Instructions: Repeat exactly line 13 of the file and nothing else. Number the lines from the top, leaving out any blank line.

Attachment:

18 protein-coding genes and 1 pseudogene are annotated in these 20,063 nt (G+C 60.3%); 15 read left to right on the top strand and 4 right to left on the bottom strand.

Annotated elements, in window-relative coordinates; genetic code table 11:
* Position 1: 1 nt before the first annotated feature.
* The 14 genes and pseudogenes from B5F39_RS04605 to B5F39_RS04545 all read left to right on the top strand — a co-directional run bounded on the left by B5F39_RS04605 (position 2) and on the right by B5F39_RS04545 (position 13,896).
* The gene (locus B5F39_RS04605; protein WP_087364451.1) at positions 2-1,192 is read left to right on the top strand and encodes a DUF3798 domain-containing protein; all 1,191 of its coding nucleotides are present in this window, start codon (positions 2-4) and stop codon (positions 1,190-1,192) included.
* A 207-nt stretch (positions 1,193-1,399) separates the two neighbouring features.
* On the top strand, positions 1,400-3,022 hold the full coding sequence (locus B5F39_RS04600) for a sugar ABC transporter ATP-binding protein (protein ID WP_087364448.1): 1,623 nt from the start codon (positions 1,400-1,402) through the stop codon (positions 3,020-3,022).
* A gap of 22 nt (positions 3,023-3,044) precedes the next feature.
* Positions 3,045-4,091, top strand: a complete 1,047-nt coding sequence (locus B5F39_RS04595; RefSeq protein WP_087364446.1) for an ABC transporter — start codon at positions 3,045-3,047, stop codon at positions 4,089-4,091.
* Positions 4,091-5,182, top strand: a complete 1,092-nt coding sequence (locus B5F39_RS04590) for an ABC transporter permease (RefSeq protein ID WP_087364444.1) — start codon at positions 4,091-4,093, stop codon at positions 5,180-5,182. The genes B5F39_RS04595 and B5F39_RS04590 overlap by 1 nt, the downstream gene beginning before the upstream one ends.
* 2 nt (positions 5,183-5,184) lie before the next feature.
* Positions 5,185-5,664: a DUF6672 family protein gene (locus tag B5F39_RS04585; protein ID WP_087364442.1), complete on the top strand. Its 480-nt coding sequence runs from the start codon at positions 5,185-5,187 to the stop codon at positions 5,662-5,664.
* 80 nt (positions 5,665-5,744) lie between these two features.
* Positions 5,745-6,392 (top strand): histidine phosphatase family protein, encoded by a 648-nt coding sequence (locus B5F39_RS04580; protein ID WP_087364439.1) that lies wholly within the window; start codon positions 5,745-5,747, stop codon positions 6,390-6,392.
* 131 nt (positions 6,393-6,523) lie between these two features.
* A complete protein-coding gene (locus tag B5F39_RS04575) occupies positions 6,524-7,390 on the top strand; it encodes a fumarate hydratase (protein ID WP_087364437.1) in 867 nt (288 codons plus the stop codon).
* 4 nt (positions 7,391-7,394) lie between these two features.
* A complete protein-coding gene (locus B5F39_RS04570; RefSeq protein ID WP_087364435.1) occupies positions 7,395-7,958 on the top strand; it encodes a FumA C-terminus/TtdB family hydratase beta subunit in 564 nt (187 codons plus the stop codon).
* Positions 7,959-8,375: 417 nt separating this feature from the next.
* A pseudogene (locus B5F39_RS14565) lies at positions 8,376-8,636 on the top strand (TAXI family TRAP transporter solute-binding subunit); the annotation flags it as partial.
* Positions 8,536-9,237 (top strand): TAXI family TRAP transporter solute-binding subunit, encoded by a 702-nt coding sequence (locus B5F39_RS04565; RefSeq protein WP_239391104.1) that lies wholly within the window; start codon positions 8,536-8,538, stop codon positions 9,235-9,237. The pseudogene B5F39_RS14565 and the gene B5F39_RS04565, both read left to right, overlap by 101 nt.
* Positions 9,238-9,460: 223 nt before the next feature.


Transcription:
* 80 nt (positions 5,665-5,744) lie between these two features.